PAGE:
(scheduled for Sunday, 16 February 2014, disrupted by snow)
I was tough on Dean Starkman when I wrote about his new book, The Watchdog That Didn’t Bark: The Financial Crisis and the Disappearance of Investigative Journalism (Columbia University Press, 2014). I don’t think newspapers could have prevented what happened in 2008 by getting up on their hind legs. Nor has investigative reporting disappeared, even though metropolitan newspapers have taken a special beating in the scramble for ad revenue.
I do, however, buy Starkman’s concept of accountability reporting. I admired his account of journalistic muckraking in markets for subprime debt and penny stocks in the years after 1988. In the case of the crisis, it’s even more important after the event than before.
Last week Better Markets, a non-profit advocacy group in Washington, D.C., headed by a former Skadden, Arps, Slate, Meagher & Flom litigator, went to court to challenge the validity of the Justice Department’s $13 billion plea bargain with J.P. Morgan over claims that the bank cut corners in packaging and selling mortgage-backed securities.
The Obama administration’s settlement deal with the giant bank was not reviewed or approved by any court – a violation of the spirit of Constitutional separation of powers, according to the complaint.
The Justice Department ought not to act as “investigator, prosecutor, judge, jury, sentence, and collector, without any checks on its authority,” Better Markets asserted. Its complaint was filed in the US District Court for the District of Columbia.
The lawsuit is the brainchild of Dennis Kelleher, 55, a Skadden partner who retired after a series of stints as a senatorial aide on Capitol Hill: first, in 1996, to Edward M. Kennedy for a year; then, after 2004, to Barbara Mikulski (D-Md.), and finally to Byron Dorgan (D-ND).
In October 2010 he founded Better Markets. Backing for the twelve-person office comes entirely from Michael Masters, an Atlanta hedge fund operator who, according to an article by Annie Lowrey in The New York Times, “believes that markets are as imperfect as the people participating in them.”
Kelleher’s suit may not succeed. Out-of-court settlements are common in Federal courts. Prosecutors have broad discretion in negotiating backroom deals they think will serve the public interest, rather than trying lengthy, expensive and uncertain cases.
Still, the initiative comes against a backdrop of rising discontent in some Federal courts themselves about prosecutorial timidity where the big banks are concerned. Last month, in the Southern District of New York, Judge Jed Rakoff, a former federal prosecutor himself, took to the pages of The New York Review of Books to ask Why Have No High-Level Executives Been Prosecuted?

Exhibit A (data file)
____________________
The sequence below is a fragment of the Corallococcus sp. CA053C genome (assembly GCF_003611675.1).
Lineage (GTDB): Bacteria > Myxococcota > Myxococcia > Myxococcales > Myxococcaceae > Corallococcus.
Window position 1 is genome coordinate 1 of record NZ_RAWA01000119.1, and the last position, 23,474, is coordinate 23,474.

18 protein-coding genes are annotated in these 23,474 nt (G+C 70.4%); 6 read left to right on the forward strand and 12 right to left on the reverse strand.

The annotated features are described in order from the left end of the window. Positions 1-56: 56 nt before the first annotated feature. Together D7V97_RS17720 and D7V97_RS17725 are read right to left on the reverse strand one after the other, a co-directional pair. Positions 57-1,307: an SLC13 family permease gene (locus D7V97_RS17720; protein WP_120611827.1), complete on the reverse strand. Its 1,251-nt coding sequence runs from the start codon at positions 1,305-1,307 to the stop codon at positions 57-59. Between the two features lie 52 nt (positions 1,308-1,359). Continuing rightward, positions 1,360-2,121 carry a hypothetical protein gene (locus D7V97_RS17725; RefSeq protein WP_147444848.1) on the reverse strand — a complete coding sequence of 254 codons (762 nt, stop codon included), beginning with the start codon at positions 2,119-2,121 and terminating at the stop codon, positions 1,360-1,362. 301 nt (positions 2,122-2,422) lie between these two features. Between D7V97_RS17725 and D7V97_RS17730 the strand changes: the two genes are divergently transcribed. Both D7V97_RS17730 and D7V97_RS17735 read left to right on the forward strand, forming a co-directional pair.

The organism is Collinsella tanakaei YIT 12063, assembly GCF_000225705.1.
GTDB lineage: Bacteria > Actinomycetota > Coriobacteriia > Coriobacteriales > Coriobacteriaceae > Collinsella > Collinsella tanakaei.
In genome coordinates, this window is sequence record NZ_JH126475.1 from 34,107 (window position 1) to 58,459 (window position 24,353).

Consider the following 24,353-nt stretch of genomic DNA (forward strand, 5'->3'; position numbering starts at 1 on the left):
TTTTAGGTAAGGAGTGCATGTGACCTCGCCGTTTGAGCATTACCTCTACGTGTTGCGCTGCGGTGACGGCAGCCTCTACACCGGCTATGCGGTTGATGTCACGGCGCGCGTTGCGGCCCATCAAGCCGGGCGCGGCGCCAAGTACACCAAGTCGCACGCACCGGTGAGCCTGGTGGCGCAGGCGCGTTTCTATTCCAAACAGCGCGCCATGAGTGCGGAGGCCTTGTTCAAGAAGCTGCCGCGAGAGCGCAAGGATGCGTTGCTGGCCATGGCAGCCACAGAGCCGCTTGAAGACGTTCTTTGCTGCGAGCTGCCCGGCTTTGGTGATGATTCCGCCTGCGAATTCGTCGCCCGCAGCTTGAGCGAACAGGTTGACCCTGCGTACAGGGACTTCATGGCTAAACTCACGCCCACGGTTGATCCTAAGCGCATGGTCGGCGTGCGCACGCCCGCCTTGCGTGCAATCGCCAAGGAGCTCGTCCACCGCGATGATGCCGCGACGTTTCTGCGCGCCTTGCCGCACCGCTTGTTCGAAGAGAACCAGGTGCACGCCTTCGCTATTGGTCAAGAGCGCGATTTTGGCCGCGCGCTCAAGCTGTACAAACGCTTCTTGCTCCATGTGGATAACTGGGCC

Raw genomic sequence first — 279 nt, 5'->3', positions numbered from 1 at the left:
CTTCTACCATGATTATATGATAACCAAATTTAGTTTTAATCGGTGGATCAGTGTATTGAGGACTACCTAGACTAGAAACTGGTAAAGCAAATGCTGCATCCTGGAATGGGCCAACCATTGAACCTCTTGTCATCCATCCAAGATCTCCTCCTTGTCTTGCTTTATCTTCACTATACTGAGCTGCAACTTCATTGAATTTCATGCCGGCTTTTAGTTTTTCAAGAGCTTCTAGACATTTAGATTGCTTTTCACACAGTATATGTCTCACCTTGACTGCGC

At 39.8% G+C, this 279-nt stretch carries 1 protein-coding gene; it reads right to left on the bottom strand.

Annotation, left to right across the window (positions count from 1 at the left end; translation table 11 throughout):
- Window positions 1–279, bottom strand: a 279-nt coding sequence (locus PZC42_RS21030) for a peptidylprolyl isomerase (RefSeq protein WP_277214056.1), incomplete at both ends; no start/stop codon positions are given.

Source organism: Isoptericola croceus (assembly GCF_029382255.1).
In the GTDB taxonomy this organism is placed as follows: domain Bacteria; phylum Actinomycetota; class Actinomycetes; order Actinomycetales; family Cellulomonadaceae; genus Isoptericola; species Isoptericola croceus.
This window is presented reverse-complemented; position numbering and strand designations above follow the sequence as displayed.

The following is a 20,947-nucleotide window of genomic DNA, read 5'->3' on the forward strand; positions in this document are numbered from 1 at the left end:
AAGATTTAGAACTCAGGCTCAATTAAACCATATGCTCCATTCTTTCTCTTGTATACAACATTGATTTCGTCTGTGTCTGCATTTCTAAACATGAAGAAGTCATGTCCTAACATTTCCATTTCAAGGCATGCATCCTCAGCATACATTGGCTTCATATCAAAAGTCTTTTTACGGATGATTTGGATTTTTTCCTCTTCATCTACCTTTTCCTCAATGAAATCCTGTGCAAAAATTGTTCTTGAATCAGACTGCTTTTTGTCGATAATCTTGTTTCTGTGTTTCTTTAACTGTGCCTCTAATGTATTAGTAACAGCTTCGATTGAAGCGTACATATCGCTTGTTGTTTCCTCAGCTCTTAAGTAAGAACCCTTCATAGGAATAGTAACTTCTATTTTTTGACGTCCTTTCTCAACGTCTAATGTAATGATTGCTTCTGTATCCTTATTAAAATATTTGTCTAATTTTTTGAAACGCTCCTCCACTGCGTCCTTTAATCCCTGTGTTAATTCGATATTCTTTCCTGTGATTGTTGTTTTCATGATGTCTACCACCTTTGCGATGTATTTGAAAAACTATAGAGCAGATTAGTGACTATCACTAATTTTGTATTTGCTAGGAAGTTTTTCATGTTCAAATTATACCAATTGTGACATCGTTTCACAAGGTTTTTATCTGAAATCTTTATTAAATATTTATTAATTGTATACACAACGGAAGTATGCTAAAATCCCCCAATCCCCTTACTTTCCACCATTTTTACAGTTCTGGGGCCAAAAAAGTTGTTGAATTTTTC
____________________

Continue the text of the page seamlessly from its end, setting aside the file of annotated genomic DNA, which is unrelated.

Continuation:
Rakoff offered three possible reasons – government attorneys were shorthanded, preoccupied insider-trading cases and Ponzi schemes; they knew the government itself was partly to blame; they understood how much easier it is to negotiate agreements with corporate attorneys than to laboriously “go up the ladder” to attempt to prove guilt in the upper echelons of white-collar crime. Still, he ventured, the deterrent value of prison terms for a few high-level managers probably “far outweighs the prophylactic benefits of imposing internal compliance measure that are often little more than window-dressing.”
The Better Markets lawsuit should at least compel Attorney General Eric Holder to explain why the Justice Department didn’t bring suit to make public the results of its investigation of bank practices before settling its complaint with no significant disclosure. The rub in the J.P. Morgan case has to do with the secrecy, and the historic importance of the crisis to which the bank’s securitization contributed. The Financial Times, which has been following the story closely, editorialized last week,
While the magnitude of the penalty hints at significant wrongdoing, the bank has been able to get away without admitting any significant details about its past misconduct, the identities of those responsible or the magnitude of its violations.
The $13 billion fine is to be shared out among several states whose attorneys general sued the bank, the Justice Department, several federal agencies, and even some mortgage borrowers. It was announced in November, the capstone to a year in which J.P. Morgan agreed to pay fines totaling $20 billion. A few weeks later, directors gave chief executive Jamie Dimon a 74 percent raise, to $20 million, over his 2012 compensation.
Two other lawsuits, now slowly working their way towards courtrooms in Washington, London and New York, promise richer veins of new information. One is the claim by former American International Group chief executive Maurice (Hank) Greenberg that AIG shareholders were shortchanged when the government took an 80 percent share of the company at the height of the crisis. The other involves the complaint now going forward in London that Barclays and Deutsche Bank rigged LIBOR interest rates against their customers.
All this – and more – is grist for the mill of accountability journalism.